Struck off - keeping the public safe from harm

Liz Blamire

21st September 2022

The BBC have reported on the case of a nurse that has been 'struck off' the nursing register for misconduct. What does being struck off mean and how does this protect the public from harm?

The Nursing and Midwifery Council (NMC) are the statutory regulator of nursing and midwifery in the UK. This means that they regulate and oversee the following:

  • Training and qualifications required to qualify and practice as a nurse, nursing associate or midwife
  • Conditions of good character required to qualify and continue to practice as a nurse, nursing associate or midwife
  • Number of hours of practice required to remain competent as a nurse, nursing associate or midwife
  • Continuing Professional Development (CPD) requirements for nurses, nursing associates and midwives

Nurses, nursing associates and midwives that meet these requirements are entered onto the professional register and every 3 years nurses, nursing associates and midwives must revalidate (by proving they continue to meet the requirements) to remain on the register. Employers and the public can search the register, to ensure that any nurse, nursing associate or midwife is entitled to practice in the UK. This ensures that the public are kept safe, as only those sufficiently trained, with up to date knowledge and practice, and of good character, may provide nursing and midwifery care.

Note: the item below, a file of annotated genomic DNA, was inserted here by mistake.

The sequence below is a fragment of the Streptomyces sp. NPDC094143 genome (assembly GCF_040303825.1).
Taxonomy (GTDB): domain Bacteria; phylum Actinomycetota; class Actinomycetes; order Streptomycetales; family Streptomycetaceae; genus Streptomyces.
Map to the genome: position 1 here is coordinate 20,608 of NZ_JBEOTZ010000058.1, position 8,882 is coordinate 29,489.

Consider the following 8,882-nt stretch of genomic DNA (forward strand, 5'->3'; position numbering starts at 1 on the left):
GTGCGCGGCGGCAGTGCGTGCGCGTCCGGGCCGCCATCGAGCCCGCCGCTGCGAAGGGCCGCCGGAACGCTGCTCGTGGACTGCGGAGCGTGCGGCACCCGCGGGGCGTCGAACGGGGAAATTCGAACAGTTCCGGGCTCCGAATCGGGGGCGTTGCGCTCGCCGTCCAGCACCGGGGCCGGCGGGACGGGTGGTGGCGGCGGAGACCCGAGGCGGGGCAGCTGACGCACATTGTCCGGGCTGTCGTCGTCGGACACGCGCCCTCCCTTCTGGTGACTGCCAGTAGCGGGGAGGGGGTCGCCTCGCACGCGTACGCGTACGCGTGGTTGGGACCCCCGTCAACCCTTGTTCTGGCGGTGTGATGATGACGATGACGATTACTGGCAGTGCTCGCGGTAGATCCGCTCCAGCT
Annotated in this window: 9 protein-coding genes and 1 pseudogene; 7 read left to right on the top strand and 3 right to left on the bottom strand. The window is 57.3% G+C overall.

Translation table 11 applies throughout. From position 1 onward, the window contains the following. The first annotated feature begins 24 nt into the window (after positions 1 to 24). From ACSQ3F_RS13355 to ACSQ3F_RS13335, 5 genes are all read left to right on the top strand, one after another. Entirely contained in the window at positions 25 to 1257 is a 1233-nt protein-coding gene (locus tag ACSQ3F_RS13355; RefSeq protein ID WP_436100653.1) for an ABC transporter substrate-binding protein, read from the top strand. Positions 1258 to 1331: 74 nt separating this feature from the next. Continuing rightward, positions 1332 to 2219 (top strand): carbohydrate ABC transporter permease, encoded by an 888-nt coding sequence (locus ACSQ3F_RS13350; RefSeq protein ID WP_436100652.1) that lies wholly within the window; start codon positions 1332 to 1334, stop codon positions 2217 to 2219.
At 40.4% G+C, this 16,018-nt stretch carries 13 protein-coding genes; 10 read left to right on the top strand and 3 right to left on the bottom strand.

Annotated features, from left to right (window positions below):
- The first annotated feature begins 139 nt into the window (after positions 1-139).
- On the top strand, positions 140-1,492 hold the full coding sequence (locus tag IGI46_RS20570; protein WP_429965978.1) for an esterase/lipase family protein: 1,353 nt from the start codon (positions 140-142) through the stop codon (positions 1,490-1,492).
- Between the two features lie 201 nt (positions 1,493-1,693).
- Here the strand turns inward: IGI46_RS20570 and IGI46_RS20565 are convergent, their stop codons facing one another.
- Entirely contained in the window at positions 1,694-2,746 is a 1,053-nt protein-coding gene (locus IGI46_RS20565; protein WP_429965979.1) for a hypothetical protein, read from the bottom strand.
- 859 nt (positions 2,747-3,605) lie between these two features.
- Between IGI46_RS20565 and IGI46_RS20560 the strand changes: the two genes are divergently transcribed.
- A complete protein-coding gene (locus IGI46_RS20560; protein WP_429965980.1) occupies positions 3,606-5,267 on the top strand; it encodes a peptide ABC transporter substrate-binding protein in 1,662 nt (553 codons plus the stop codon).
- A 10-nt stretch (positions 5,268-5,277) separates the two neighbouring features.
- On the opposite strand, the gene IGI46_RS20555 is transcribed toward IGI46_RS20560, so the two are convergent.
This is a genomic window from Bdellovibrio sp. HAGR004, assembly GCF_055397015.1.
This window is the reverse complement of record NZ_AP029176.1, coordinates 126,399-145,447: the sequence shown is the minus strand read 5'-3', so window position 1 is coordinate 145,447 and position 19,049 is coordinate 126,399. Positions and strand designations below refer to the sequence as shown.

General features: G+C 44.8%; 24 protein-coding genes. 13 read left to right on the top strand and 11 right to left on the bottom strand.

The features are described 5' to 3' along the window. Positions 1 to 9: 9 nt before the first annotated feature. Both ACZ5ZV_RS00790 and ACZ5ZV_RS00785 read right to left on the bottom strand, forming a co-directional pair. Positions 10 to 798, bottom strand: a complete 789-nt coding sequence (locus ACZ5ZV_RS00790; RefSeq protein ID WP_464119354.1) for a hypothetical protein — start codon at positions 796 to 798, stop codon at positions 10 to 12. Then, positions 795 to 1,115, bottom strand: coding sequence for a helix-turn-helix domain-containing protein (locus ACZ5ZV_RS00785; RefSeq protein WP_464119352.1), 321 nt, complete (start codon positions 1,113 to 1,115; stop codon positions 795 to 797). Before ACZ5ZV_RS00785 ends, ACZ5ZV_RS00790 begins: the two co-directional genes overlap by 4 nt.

The NMC may also receive complaints about any nurse, nursing associate or midwife on the register and have a duty to investigate the complaint. The investigation culminates in a 'fitness to practice panel', which decides whether the nurse, nursing associate or midwife is still considered fit to practice. The NMC can take any of the following legally enforceable actions:

  • No further action
  • A caution order of one to five years: this is the least restrictive sanction and is like receiving a written warning. It does not restrict practice.
  • A conditions of practice order for up to three years: this might require the professional to undertake further training or to work under the supervision of a senior colleague.
  • A suspension order of up to 12 months: during the suspension the professional may not practice nursing or midwifery. This might be used when the professional has a personal issue that affects practice but they are not fundamentally unsafe.
  • A striking off order: this permanently removes a nurse/nursing associate/midwife from the register and prevents them from re-joining it at any point in the future.

Sanctions enable the NMC to restrict or remove from practice, any nurse, nursing associate or midwife that has been to have caused harm or a risk of harm to the public.

This BBC report - Somerset nurse struck off for failing to dispense morphine - discusses the case of a nurse that failed to administer morphine (a pain relieving medication) to a patient prior to them undergoing a painful procedure. The nurse falsified the patient record (created a false entry), to show that the medication was given. The nurse was found to have been deliberately dishonest and to have caused harm to a patient. As a result the nurse received a striking off order and will no longer be permitted to practice as a nurse in the UK.

Liz Blamire

Liz is a former NHS midwife, who has worked in community, birth centre and acute hospital settings. Liz is an SSAT Accredited Lead Practitioner, who has taught Health and Social Care in FE and secondary schools, where she was a successful HOD. Liz is an experienced senior examiner and author and is the current tutor2u subject lead for Health and Social Care.

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